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✓ Uses Rust 2018 edition

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0.1.0 Apr 13, 2020

#96 in Development tools

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HTTP mocking to test Rust applications.

wiremock provides HTTP mocking to perform black-box testing of Rust applications that interact with third-party APIs.

It provides mocking of HTTP responses using request matching and response templating.

The name wiremock is a reference to WireMock.Net, a .NET port of the original Wiremock from Java.

Table of Contents

  1. Getting started
  2. Matchers
  3. Spying
  4. Test isolation
  5. Runtime compatibility
  6. Prior art
  7. Future evolution
  8. License

Getting started

use wiremock::{MockServer, Mock, ResponseTemplate};
use wiremock::matchers::{method, path};

async fn main() {
    // Start a background HTTP server on a random local port
    let mock_server = MockServer::start().await;

    // Arrange the behaviour of the MockServer adding a Mock:
    // when it receives a GET request on '/hello' it will respond with a 200.
        // Mounting the mock on the mock server - it's now effective!
    // If we probe the MockServer using any HTTP client it behaves as expected.
    let status = surf::get(format!("{}/hello", &mock_server.uri()))
    assert_eq!(status.as_u16(), 200);

    // If the request doesn't match any `Mock` mounted on our `MockServer` a 404 is returned.
    let status = surf::get(format!("{}/missing", &mock_server.uri()))
    assert_eq!(status.as_u16(), 404);


wiremock provides a set of matching strategies out of the box - check the matchers module for a complete list.

You can define your own matchers using the Match trait, as well as using Fn closures.
Check Match's documentation for more details and examples.


wiremock empowers you to set expectations on the number of invocations to your Mocks - check the expect method for more details.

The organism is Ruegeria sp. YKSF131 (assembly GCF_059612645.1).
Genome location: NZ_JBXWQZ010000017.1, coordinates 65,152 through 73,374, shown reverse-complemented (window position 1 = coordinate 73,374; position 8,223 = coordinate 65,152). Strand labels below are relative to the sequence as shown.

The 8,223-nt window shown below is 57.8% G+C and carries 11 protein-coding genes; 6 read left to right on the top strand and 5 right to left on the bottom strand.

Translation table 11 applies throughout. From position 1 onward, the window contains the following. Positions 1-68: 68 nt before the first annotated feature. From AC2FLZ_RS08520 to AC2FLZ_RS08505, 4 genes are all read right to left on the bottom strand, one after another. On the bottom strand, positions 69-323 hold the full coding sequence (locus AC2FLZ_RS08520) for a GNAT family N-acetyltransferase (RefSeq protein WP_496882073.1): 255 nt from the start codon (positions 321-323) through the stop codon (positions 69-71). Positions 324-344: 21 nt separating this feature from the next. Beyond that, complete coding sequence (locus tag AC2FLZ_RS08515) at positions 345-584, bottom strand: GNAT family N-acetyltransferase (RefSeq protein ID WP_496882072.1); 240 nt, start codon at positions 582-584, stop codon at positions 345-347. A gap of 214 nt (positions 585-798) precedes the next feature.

Expectations can be used to verify that a side-effect has (or has not) taken place!

Expectations are automatically verified during the shutdown of each MockServer instance, at the end of your test. A failed verification will trigger a panic.
By default, no expectations are set on your Mocks.

Test isolation

Each instance of MockServer is fully isolated: start takes care of finding a random port available on your local machine which is assigned to the new MockServer.

You should use one instance of MockServer for each test, to ensure full isolation and no cross-test interference.

When a MockServer instance goes out of scope (e.g. the test finishes), the corresponding HTTP server running in the background is shut down to free up the port it was using.

Runtime compatibility

wiremock can be used (and it is tested to work) with both async_std and tokio as futures runtimes.
If you encounter any compatibility bug, please open an issue on our GitHub repository.

Prior art

mockito and httpmock provide HTTP mocking for Rust.

Check the table below to see how wiremock compares to them across the following dimensions:

  • Test execution strategy (do tests have to be executed sequentially or can they be executed in parallel?);
  • How many APIs can I mock in a test?
  • Out-of-the-box request matchers;
  • Extensible request matching (i.e. you can define your own matchers);
  • Sync/Async API;
  • Spying (e.g. verify that a mock has/hasn't been called in a test);
  • Standalone mode (i.e. can I launch an HTTP mock server outside of a test suite?).
Test execution strategy How many APIs can I mock? Out-of-the-box request matchers Extensible request maching API Spying Standalone mode
mockito ❌ Sequential ❌ 1 Sync
httpmock ❌ Sequential ❌ 1 Sync
wiremock ✔ Parallel ️ ✔ Unbounded Async

Future evolution

More request matchers can be added to those provided out-of-the-box to handle common usecases.


Licensed under either of Apache License, Version 2.0 or MIT license at your option.
Unless you explicitly state otherwise, any contribution intentionally submitted for inclusion in this crate by you, as defined in the Apache-2.0 license, shall be dual licensed as above, without any additional terms or conditions.


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